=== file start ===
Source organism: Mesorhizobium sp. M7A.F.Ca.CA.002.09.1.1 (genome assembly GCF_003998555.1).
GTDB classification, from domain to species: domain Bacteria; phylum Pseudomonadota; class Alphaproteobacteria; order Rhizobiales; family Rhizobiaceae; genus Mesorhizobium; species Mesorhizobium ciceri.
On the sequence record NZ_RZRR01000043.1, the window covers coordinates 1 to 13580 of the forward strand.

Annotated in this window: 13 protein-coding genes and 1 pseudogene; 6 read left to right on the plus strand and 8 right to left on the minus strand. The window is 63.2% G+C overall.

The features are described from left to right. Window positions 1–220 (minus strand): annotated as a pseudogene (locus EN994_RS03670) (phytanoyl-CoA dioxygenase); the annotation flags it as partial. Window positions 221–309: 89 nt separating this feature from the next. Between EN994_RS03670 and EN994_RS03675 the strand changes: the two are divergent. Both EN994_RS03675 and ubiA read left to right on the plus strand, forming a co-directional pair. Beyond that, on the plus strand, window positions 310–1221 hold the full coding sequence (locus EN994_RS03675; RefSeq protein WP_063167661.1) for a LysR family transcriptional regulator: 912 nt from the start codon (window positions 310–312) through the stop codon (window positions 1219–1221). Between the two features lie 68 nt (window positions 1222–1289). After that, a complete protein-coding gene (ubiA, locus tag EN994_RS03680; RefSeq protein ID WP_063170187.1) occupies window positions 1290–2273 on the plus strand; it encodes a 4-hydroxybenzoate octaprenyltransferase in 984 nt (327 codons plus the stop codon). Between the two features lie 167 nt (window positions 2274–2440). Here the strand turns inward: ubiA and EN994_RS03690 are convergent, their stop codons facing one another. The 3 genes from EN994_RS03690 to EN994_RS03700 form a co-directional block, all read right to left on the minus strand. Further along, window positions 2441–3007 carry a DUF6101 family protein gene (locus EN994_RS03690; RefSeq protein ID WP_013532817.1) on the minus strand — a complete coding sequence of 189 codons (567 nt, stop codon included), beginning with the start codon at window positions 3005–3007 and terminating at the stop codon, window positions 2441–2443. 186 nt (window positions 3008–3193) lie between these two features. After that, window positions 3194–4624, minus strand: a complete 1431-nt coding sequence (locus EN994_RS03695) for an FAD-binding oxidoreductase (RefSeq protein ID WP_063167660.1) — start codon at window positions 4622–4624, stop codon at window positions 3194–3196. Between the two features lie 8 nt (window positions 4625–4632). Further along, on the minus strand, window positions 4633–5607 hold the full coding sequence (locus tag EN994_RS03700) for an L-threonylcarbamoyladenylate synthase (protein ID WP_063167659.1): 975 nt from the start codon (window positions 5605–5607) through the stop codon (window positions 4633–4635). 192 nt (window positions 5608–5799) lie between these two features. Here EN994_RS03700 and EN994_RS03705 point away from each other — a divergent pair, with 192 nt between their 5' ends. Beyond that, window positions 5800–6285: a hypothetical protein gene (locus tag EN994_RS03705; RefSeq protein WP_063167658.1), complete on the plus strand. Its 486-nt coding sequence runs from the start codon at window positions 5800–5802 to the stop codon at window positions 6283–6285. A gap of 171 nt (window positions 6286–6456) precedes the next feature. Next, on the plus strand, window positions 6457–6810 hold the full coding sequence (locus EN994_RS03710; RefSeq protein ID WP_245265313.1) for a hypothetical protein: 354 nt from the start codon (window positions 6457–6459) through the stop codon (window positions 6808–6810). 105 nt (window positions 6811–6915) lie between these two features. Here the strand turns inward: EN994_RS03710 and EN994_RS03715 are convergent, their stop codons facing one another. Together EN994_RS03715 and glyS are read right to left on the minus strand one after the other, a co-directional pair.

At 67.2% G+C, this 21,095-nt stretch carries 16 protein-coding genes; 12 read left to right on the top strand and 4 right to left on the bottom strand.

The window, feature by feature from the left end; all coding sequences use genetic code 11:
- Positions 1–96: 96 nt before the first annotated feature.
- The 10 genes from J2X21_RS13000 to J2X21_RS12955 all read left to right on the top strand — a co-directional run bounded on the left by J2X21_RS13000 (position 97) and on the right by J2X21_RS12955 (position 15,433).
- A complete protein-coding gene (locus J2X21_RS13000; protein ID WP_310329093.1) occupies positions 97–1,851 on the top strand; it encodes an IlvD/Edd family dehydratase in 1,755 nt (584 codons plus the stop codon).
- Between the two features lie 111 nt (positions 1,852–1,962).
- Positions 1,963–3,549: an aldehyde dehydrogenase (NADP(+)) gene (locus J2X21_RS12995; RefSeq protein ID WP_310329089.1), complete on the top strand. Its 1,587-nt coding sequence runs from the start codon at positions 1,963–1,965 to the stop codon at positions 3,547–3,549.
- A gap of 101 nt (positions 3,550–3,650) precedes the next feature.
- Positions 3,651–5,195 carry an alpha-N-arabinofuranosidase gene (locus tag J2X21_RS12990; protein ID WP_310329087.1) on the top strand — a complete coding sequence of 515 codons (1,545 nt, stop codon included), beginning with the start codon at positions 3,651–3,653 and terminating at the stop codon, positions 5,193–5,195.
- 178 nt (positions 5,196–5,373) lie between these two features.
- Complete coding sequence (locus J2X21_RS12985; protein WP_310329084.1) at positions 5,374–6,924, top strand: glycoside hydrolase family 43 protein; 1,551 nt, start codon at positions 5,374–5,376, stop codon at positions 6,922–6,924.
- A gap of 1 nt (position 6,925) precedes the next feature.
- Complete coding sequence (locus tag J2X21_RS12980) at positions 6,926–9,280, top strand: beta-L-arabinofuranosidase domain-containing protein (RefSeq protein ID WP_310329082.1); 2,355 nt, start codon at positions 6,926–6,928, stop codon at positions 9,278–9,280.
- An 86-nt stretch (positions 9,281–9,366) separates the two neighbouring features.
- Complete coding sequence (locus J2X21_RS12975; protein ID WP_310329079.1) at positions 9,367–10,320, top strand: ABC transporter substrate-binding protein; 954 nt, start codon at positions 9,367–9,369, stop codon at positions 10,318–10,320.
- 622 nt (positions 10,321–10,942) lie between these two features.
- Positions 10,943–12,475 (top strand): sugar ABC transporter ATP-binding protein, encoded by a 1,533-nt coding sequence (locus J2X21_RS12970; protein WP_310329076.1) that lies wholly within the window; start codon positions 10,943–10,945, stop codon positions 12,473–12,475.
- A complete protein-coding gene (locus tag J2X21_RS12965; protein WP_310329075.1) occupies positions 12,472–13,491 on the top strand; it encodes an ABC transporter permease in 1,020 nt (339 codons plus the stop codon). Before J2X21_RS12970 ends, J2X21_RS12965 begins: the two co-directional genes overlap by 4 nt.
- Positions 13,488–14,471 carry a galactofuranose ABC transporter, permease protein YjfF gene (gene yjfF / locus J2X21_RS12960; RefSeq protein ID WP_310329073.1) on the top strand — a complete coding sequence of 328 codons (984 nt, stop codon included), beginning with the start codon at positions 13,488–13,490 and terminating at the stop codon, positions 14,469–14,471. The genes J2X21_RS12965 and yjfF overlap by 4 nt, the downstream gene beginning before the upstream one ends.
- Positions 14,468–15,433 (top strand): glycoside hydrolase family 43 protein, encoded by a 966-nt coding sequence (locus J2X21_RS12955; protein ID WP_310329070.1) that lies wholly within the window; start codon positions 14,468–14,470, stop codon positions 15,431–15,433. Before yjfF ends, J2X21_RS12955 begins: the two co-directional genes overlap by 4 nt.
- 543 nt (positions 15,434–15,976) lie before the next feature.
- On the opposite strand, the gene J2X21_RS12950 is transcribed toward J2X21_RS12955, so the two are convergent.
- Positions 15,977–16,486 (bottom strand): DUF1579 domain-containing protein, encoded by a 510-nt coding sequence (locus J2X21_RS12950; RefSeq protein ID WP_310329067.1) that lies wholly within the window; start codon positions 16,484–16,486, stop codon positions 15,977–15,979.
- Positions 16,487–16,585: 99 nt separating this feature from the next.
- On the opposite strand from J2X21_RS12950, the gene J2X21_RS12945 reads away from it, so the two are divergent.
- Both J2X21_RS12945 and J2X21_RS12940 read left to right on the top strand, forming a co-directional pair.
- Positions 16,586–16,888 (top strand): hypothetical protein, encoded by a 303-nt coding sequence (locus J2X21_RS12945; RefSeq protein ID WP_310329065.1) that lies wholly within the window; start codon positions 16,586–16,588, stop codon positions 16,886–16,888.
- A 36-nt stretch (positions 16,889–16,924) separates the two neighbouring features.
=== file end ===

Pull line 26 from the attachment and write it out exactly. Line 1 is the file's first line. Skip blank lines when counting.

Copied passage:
- 543 nt (positions 15,434–15,976) lie before the next feature.